Set in late 17th-century Florence at the Medici court of the Grand Duke Cosimo III, Secrecy tells the story of Zummo, a talented sculptor, and a man on the run from his past. His work pleases Cosimo, who, in secret, commands him to create a lifelike woman in the artist’s favorite medium: wax.
Disappointed in love by his beautiful French wife, Cosimo has instituted a rule of sexual repression, which has led to a community full of spies and informers, backed by torturers and police. This has also led, inevitably, to a situation in which an all-powerful Dominican, Stufa, can abuse the power of the confessional and extract sexual, business and political favors from those who confide in him. Stufa believes that Zummo, now privileged by the secret commission, is a threat to his absolute control, and a gripping battle to the death ensues.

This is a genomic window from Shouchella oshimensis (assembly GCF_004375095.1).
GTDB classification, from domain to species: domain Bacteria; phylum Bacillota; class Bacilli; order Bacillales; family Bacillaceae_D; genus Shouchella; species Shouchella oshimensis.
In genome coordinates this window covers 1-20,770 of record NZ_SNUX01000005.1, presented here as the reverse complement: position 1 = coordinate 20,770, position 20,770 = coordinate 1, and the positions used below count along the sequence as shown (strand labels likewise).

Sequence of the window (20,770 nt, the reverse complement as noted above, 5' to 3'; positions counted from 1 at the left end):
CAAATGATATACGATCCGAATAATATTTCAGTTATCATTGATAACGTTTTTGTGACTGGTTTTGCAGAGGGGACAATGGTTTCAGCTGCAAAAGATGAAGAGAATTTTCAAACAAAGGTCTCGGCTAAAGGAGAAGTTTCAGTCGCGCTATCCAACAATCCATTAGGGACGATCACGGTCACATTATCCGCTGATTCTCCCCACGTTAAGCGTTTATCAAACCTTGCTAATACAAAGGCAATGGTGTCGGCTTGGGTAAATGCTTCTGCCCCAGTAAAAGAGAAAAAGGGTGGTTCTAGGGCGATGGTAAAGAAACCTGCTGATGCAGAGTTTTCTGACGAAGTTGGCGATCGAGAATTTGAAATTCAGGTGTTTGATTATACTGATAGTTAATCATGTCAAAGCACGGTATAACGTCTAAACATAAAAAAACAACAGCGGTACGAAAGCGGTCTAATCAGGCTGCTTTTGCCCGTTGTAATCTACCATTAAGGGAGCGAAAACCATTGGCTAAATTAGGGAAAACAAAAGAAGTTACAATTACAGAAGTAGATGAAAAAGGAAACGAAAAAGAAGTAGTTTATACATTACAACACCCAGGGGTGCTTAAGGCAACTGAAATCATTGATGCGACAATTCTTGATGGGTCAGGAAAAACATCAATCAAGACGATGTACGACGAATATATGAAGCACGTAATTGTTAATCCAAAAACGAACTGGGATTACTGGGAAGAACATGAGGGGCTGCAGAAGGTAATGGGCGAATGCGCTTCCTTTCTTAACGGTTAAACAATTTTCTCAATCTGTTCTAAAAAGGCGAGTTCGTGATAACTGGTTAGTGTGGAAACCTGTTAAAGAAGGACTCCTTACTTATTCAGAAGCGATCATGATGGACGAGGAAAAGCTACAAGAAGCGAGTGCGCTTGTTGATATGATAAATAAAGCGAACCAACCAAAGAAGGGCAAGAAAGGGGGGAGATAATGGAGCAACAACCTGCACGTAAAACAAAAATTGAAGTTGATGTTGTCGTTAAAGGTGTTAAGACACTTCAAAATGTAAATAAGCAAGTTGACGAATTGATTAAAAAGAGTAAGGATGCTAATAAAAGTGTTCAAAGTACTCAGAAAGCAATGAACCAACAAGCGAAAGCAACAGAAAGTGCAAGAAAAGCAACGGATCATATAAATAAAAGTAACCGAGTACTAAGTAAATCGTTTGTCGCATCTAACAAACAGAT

Every character in this brilliantly executed historical hides a secret and most of those, from bastardy to murder, are eventually revealed. While never faltering as a historical novel – the particulars of day-to-day life and the arcana of Zummo’s disturbing art form are not scanted – Secrecy is also a stunning literary piece. The author uses language with as much skill as his hero Zummo uses wax, and the luminous city of Florence reveals a shocking core of corruption and darkness. If you are a fan of Umberto Eco, don’t miss Secrecy. Highly recommended.